Despite the Javelin’s qualitative failings, design inadequacies and the inability of the British Government to speed along development at time that planes entered and left service more frequently than most people visited the dentist, it was still a revolutionary craft, especially in its homeland. Just as the F-102 and other “Century Series” fighters were the “new thing” in the US, the Javelin was Britain’s “space age” darling. Indeed, it did more resemble a spaceship from a matinee serial than any previously-accepted concept of an earthly fighter plane.
All this meant that there was a lot of interest in the Javelin, and toy and model companies took the opportunity to solicit the funds of schoolboys everywhere by producing replica Javelins in all sorts of shapes and sizes. There was a Dinky Toy Javelin (Yes, I have that!) and of course, models of the Javelin. First to market, I believe, was FROG, who produced a model of the prototype in 1955, before it even went into service!
This is one of the kits I recently picked up as part of my 1950’s FROG Haul, and was the one most people were interested in. So, let’s take a look at this ancient replica from a time when the future was limited only by imagination, and when the promise of “farther and faster” was just as real as “death and taxes”.
Kits from the mid- to-late-‘50s have a very distinct air about them. The FROG kits from then are no different, and the Javelin is as stereotypical of the breed as any. The box is plain, the art is simple, but it has an innocent charm and excitement so missing from today’s glossy, almost jaded, presentation. The box isn’t even shiny; it’s semi-matte, and this adds a bit of class and certainly a lot of agedness, to it. Like the Hupmobile box, the Javelin’s box is surprisingly staid.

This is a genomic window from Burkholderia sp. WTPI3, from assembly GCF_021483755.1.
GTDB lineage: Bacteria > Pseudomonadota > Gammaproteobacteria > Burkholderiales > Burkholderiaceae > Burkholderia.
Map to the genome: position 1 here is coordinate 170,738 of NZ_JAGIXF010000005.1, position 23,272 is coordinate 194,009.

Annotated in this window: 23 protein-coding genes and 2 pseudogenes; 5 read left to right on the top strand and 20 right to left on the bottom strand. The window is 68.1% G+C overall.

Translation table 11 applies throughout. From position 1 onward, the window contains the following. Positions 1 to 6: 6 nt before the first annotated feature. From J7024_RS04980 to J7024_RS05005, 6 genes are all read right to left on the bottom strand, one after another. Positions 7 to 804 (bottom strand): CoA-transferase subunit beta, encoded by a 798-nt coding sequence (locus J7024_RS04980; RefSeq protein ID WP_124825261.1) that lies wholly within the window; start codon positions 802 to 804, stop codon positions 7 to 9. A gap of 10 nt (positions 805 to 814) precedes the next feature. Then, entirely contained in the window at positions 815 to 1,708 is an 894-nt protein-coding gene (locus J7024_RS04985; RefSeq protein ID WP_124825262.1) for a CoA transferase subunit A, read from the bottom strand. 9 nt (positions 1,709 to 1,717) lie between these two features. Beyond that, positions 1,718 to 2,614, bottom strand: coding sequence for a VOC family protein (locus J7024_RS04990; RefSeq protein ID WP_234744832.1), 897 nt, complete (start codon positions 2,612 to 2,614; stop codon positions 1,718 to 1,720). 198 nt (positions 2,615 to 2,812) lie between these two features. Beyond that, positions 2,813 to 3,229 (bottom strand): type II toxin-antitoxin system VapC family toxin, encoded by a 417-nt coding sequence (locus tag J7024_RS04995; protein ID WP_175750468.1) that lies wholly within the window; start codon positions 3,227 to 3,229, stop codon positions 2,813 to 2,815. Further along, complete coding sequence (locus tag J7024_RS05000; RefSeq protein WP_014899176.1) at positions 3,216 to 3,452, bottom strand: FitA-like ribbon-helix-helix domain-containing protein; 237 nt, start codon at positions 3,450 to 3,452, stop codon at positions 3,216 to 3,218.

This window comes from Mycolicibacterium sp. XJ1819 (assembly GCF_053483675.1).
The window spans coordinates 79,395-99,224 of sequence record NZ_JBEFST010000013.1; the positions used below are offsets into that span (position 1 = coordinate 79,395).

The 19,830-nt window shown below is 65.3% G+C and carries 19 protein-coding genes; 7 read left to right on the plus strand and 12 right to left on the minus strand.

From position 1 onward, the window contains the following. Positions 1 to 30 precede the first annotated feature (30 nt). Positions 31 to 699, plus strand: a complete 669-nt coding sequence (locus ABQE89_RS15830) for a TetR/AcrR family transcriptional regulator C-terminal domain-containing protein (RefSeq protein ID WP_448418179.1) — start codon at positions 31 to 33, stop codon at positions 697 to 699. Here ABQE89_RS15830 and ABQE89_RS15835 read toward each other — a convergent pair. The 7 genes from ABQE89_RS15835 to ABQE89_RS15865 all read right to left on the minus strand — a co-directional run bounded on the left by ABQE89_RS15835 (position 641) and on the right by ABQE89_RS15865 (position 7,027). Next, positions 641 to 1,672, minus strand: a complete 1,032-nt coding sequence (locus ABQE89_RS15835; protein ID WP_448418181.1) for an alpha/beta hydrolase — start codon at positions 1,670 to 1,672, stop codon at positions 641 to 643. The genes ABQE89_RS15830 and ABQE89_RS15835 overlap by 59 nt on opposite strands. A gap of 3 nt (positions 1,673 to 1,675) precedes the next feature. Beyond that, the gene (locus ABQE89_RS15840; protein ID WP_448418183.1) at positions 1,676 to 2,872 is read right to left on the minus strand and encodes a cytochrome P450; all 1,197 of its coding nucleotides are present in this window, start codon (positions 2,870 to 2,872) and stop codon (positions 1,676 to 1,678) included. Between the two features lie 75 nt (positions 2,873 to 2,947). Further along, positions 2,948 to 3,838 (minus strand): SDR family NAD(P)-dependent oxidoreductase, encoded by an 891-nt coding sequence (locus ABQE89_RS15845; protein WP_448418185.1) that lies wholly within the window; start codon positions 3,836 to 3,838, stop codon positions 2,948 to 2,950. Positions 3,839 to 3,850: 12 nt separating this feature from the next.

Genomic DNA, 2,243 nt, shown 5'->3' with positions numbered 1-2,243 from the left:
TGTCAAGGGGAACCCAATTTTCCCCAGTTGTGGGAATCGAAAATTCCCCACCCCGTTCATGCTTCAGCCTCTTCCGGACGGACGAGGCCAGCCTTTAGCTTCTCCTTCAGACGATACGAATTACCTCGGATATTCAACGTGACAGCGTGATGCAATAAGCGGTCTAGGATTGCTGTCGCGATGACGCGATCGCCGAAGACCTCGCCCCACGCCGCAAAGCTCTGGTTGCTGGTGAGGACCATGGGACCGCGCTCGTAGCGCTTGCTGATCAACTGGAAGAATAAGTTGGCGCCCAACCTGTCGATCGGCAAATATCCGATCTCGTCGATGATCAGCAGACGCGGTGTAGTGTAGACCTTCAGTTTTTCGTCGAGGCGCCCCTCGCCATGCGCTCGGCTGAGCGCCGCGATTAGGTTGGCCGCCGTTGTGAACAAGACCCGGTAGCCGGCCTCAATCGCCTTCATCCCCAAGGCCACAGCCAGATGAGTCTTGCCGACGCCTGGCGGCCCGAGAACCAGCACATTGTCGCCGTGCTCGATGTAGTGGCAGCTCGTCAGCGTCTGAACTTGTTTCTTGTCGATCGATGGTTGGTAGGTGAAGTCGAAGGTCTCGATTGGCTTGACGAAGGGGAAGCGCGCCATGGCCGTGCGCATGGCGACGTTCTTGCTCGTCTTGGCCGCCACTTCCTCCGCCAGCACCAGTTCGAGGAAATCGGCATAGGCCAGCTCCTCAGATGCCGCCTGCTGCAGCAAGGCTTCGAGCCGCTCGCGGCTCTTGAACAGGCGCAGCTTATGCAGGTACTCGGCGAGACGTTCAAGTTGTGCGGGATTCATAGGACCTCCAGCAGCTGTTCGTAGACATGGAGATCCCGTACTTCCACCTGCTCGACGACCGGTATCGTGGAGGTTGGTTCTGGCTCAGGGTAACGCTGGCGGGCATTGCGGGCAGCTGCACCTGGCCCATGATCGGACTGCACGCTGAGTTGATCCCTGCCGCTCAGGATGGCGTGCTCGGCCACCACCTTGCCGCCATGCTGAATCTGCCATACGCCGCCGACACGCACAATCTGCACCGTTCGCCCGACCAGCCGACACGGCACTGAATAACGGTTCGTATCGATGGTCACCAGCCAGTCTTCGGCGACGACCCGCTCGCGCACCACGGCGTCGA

The art of the Javelin itself is pretty sedate; There’s a nice, very ‘50s rendering of the Javelin against a lightly clouded sky. It has a lot of the visual weight and visceral appeal of the Strombecker Pinto box. This is from a time when the shape of the plane was all you needed to sell the kit. An exciting box wasn’t even necessary; just having that futuristic grey and green arrowhead of a plane on there did the selling for the producer. Thus, the art on the box is not dynamic. It does, however, give you a great look at the Javelin.
This is where you can notice some interesting details. For one thing, there’s no black radome. The first two prototypes didn’t carry the radar set, and thus there were no “radomes”. The nose of the plane was therefore painted in cammo, just like the rest of the bird. You can clearly see this painted nose on the box; note that the shape is also a bit different than the standard production machine. Even stranger is the rear cockpit canopy. There isn’t one! It was felt that any light would be a hindrance for using the primitive CRT radar scopes, so they just didn’t put a glass canopy at the back. They used painted metal, instead. On production machines, this was not the case, and the rear observer was given a tradition clear cockpit canopy.